Warcraft, the uber-geeky, crazy-spendy passion project/live-action shart from director Duncan Jones (Moon, Source Code) attempts to capitalize on a prodigious worldwide fandom by kowtowing to the nerdy needs of message board trolls and Mountain Dew guzzlers. In bending the knee, the once-great auteur has log-jammed his feature with a waterfall of meaningless (at least to non-World-of-Warcraft-gamers) exposition, allowing for a marble-mouthed plot that’s so dense, so busy and so blundering, one can only shudder at the thought of the echo chamber of dorks responsible for letting this 160-million dollar turkey come to fruition. But their foul cinematic foal has come home to roost in all its Avian-diseased glory and the symphony of ill-timed laughs and exasperated sighs shall serve as unbiased representation of what is in store for Warcraft viewers. Reckless fan servicing, harebrained plot devices and dramatically empty characterization all mash their meaty skulls to render a film that’s entirely inaccessible and subsequently snoozy as all hell for anyone without extreme existing affinity for the source material, making Warcraft, in effect, the world’s most expensive sleep aid. Read More
Let me tell you an untold story: a bunch of studio execs crowd in a room. The air is thick with the fumes of aged (pronounce age-ed) scotch, the carpet stamped in the cookie cutout of a Louis Vuitton heel. The unpaid Lambo payments and hefty beachside mortgages are palpable. “How can we play the franchise game without shelling royalties to a greedy parent company?” The question all kids dream of answering someday. The words hang. Their answer is a lightbulb: unlicensed public property characters. Like Hercules! Or Frankenstein! Pump out films about characters that’ve been around for infinity because easy money. There’s literally no one in that Wolfman family tree coming forward to claim a check when Benicio dons a hairy mask. “I know! What about Dracula?” Penny saved, penny earned. This seems about the extent of thought that birthed this (dis)passion project that is Dracula Untold. In the petri dish that is the studio system though, this revisionist take on a monster movie classic actually (amazingly) transformed into something half-worthwhile; an appropriately enjoyable bad movie.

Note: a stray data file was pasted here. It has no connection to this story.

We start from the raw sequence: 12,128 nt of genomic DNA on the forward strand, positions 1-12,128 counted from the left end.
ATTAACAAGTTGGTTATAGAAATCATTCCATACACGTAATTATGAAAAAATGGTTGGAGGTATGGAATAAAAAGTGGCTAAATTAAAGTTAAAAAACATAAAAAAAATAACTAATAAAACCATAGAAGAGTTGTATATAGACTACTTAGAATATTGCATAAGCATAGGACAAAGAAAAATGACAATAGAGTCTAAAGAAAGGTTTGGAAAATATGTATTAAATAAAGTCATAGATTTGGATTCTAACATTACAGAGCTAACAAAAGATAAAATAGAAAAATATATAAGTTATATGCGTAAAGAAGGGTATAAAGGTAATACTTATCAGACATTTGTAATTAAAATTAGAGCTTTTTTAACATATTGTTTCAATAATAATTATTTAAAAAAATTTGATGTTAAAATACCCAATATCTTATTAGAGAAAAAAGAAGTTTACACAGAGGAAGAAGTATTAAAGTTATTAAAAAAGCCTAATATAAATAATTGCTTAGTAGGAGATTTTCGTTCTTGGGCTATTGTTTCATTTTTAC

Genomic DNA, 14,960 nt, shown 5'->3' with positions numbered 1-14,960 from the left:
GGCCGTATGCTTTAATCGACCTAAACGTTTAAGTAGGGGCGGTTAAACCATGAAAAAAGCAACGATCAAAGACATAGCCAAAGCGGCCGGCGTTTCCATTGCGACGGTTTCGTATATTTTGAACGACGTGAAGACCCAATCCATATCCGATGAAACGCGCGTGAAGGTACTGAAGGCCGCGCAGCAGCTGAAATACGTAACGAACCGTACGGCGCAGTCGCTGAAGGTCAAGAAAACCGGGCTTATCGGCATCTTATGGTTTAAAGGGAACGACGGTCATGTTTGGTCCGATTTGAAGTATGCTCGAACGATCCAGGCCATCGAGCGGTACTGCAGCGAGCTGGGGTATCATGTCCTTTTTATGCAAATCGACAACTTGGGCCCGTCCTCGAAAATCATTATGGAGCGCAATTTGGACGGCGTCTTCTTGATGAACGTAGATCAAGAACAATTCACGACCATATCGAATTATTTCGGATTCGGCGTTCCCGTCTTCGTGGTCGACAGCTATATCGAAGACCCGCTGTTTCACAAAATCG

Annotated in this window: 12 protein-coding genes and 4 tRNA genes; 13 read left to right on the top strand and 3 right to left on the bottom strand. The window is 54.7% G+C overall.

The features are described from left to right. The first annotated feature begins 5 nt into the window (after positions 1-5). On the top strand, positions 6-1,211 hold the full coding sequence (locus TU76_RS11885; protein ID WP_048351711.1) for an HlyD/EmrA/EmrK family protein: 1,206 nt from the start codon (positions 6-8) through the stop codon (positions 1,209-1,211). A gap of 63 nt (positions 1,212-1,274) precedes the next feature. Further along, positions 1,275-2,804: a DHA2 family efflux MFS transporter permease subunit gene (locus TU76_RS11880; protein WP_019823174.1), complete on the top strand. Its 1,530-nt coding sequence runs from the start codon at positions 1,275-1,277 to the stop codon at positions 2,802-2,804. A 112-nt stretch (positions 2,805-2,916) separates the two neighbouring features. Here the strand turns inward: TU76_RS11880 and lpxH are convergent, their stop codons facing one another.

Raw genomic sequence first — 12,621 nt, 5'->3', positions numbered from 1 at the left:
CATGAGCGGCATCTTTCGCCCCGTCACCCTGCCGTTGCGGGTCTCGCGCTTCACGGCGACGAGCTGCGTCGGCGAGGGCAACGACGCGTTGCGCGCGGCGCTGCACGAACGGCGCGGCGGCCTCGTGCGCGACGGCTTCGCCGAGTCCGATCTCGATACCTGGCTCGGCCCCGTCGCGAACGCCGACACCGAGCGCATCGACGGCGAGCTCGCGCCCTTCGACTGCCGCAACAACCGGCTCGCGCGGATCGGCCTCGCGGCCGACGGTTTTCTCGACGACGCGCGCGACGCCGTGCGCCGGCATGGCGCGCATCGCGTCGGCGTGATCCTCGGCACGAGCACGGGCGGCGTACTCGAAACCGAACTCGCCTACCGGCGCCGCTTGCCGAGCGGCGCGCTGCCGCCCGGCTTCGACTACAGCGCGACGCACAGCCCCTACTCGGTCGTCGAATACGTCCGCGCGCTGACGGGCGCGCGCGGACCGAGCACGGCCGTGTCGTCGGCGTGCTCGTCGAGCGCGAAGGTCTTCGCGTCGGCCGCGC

About 30 minutes into Dracula Untold, Vlad the Impaler (not the most welcoming moniker) comes face-to-face with an aged (again, age-ed) vampyre played by Game of Thrones‘ Charles Dance (ol’ toilet Tywin.) I say vampyre and not vampire because connotation motherfucker. Modern vampires sparkle in the sun and feel guilt over vanting to suck your vlood. Vampyres hide in the darkness. They clink their bird-like talons menacingly. They don’t hook up with underage vixens. But if they did, it’d be cool by me. Klaus Kinski is a vampyre. Edward Cullen is a vampire. Willem Dafoe is a vamypre. Brad Pitt is a vampire. This floury-faced Charles Dance is a mo-fo-ing vampyre and it’s freakin’ awesome. He and Vlad face off in the belly of a carcass-littered cavern as Dance shows off his massive proclivity for unparalleled menacing. The guy breathes threats. His pores leak evil. I wish the entire movie had been him in that cave. Hell he could have been muttering about his precious and I woulda been hooked.